Companies say they're protecting themselves against legal risk, but critics say this kind of corporate policy is an inconvenience for merchants, infringes on consumers' rights and amounts to moral policy-setting. "You ought to be able to use a credit card for any legal purchase," says John M. Simpson from the non-profit Consumer Watchdog. "It seems to me that credit card companies are imposing their moral values on the world."

The specifics of the companies' policies vary. American Express is the most conservative of the big three: it bans the purchase of medical marijuana in the 16 states that have legalized it and online pornography. Visa and MasterCard allow both for their credit and debit card holders. Last winter, Visa and MasterCard prevented cardholders from using their cards to donate to the whistleblower website WikiLeaks. (The site never accepted American Express.) All three forbid using their cards to buy chips in a legal bricks-and-

How to Rebalance Your Portfolio

Personal Finance
My wife and I are 35, have a good start at building our retirement funds, but we'd like to increase the percentage of fixed-income investments in our tax-deferred retirement accounts. How should we go about doing this? Should we rebalance all at once or slowly over time? — Chad Comer, Madison, Wisconsin

I'm going to give you two answers.

No, I'm not waffling. The first is the one that I think makes the most sense financially. But because I know from past experience that many people just find it hard emotionally or psychologically to act on the advice I'll give, I'm also going to give you an alternative that, while less than ideal in my opinion, may be more palatable — and that will eventually get your portfolio to where you want it.

Before I get to those answers, however, I want to ask you to step back a moment and confirm to yourself that you're making this move for the right reason.

Rebalancing is something that you should do periodically to maintain a stocks-bonds allocation that's appropriate for you over the long term. The ups and downs of the financial markets will naturally re-jigger your portfolio's proportions as different investments earn different returns.

The idea behind rebalancing is to bring you back to your target mix. Occasionally, you may even decide to do the equivalent of an asset allocation "reboot."

In other words, maybe you've had a strategy in place, but have decided that it's not quite right for you. So you want to set a new stocks-bonds mix that you'll adhere to going forward — and use as the baseline

10 Commandments of Retirement Planning

Retirement Planning
When it comes to retirement planning, sooner is always better than later.

Consider this illustration in the importance of time in retirement planning: a 25-year-old who saves $5,000 every year for 40 years will retire with nearly $1 million, assuming a 7 percent rate of return. A 35-year-old who begins saving $5,000 annually will turn 65 with around $472,000.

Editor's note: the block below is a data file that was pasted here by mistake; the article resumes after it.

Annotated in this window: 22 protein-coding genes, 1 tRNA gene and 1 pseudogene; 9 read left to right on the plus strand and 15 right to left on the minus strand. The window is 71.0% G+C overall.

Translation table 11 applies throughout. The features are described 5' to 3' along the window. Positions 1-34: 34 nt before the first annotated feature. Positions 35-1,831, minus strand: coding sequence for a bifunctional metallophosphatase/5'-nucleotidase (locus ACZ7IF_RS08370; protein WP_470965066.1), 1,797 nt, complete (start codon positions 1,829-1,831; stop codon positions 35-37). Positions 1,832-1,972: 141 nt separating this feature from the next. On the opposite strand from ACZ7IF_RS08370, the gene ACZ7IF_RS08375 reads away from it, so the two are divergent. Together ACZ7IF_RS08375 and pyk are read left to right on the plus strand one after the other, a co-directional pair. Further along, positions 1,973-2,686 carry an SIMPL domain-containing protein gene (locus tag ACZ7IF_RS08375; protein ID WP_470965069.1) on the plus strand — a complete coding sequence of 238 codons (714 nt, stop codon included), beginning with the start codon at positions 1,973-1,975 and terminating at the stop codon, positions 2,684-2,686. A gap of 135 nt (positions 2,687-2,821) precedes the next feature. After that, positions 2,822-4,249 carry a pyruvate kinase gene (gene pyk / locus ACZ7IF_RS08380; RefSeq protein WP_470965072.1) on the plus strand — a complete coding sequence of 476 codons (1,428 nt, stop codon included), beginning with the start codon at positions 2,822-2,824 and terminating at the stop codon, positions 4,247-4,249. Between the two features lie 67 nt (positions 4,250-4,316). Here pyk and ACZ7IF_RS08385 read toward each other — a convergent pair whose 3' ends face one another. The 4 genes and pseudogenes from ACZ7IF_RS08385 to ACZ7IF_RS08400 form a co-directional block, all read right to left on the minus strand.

To get close to $1 million in 30 years rather than 40, the 35-year-old would have to save twice as much as her younger counterpart.

Consistent saving as early as possible is key, but other factors will contribute to the success of your retirement plan. To ensure that you arrive at the promised land of retirement flush with cash, incorporate these 10 simple guidelines into your financial planning.

1. You shall get out of debt

Certain types of debt are toxic to building wealth. High-interest credit card debt can fester in your finances and cost more than can possibly be regained through saving and investing. Still, if you have access to a retirement account at work, take advantage of it. (See Rule 5.)

"If it's costing you a rate of interest and you're not getting a deduction for it, that would be the first order of business before you do any significant saving," says Brian Kuhn, Certified Financial Planner at

Bucket Strategies for Retirement Will Stick Around

Retirement Planning
Many advisers, despite the advent of new technology, new products and new thinking, use some fairly old-fashion strategies to create a retirement-income portfolio.

They tend to use the same or slightly modified portfolio they did when devising a saving-for-retirement portfolio, and simply draw down 4% per year. Or they use what's called a bucket approach, the principles of which are based somewhat on the asset-liability matching techniques used by pension plans.

Much has been written about the 4% withdrawal strategy (and its shortcomings), less about the bucket strategy. In my case, the bucket strategy has become the topic du jour for a few reasons.

In 2009, UBS became one of a growing number of large brokerage firms to unveil a bucket strategy. In its version, the first risk bucket contains funds required to fulfill the liquidity needs for an individual over some predefined time horizon.

The second or core bucket contains the bulk of an individual's assets and should reflect the investor's risk preference and be positioned for the maximum return vs. risk.

And the third bucket, the leverage bucket, contains a mix of riskier assets that should be used as a risk overlay and offers the investor the opportunity to dial up or dial down their risk tolerance.